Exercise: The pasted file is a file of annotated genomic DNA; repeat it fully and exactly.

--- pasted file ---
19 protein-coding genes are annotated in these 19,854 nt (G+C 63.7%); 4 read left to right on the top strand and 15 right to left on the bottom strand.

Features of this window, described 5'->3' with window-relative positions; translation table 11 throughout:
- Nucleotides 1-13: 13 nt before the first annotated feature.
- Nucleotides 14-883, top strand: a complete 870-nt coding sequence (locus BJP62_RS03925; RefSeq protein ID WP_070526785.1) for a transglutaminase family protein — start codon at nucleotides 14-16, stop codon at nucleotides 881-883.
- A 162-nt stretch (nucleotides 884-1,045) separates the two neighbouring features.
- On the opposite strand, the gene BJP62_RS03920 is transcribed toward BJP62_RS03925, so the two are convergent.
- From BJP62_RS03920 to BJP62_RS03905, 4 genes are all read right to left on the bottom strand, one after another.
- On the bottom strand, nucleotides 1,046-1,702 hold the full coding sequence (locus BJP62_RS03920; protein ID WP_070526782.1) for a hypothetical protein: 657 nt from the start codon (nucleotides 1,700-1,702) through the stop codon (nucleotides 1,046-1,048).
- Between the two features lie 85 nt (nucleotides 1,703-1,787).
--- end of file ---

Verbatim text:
19 protein-coding genes are annotated in these 19,854 nt (G+C 63.7%); 4 read left to right on the top strand and 15 right to left on the bottom strand.

Features of this window, described 5'->3' with window-relative positions; translation table 11 throughout:
- Nucleotides 1-13: 13 nt before the first annotated feature.
- Nucleotides 14-883, top strand: a complete 870-nt coding sequence (locus BJP62_RS03925; RefSeq protein ID WP_070526785.1) for a transglutaminase family protein — start codon at nucleotides 14-16, stop codon at nucleotides 881-883.
- A 162-nt stretch (nucleotides 884-1,045) separates the two neighbouring features.
- On the opposite strand, the gene BJP62_RS03920 is transcribed toward BJP62_RS03925, so the two are convergent.
- From BJP62_RS03920 to BJP62_RS03905, 4 genes are all read right to left on the bottom strand, one after another.
- On the bottom strand, nucleotides 1,046-1,702 hold the full coding sequence (locus BJP62_RS03920; protein ID WP_070526782.1) for a hypothetical protein: 657 nt from the start codon (nucleotides 1,700-1,702) through the stop codon (nucleotides 1,046-1,048).
- Between the two features lie 85 nt (nucleotides 1,703-1,787).